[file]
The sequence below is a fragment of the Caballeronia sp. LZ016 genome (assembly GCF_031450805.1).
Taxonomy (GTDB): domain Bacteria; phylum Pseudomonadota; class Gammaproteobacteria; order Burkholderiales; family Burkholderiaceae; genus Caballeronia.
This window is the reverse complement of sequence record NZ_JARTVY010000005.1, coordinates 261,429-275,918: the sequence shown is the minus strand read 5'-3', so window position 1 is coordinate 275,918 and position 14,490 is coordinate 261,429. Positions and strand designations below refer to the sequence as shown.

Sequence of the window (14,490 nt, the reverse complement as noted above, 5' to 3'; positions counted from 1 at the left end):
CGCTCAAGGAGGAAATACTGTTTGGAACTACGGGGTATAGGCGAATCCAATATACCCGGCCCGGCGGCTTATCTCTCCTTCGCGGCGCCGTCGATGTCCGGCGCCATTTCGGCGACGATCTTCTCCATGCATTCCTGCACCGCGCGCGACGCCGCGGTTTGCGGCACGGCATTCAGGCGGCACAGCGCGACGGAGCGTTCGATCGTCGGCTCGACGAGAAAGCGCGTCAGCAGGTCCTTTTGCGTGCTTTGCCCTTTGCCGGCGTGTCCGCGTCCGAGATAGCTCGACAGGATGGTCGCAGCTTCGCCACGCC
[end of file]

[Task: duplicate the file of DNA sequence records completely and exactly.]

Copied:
The sequence below is a fragment of the Caballeronia sp. LZ016 genome (assembly GCF_031450805.1).
Taxonomy (GTDB): domain Bacteria; phylum Pseudomonadota; class Gammaproteobacteria; order Burkholderiales; family Burkholderiaceae; genus Caballeronia.
This window is the reverse complement of sequence record NZ_JARTVY010000005.1, coordinates 261,429-275,918: the sequence shown is the minus strand read 5'-3', so window position 1 is coordinate 275,918 and position 14,490 is coordinate 261,429. Positions and strand designations below refer to the sequence as shown.

Sequence of the window (14,490 nt, the reverse complement as noted above, 5' to 3'; positions counted from 1 at the left end):
CGCTCAAGGAGGAAATACTGTTTGGAACTACGGGGTATAGGCGAATCCAATATACCCGGCCCGGCGGCTTATCTCTCCTTCGCGGCGCCGTCGATGTCCGGCGCCATTTCGGCGACGATCTTCTCCATGCATTCCTGCACCGCGCGCGACGCCGCGGTTTGCGGCACGGCATTCAGGCGGCACAGCGCGACGGAGCGTTCGATCGTCGGCTCGACGAGAAAGCGCGTCAGCAGGTCCTTTTGCGTGCTTTGCCCTTTGCCGGCGTGTCCGCGTCCGAGATAGCTCGACAGGATGGTCGCAGCTTCGCCACGCC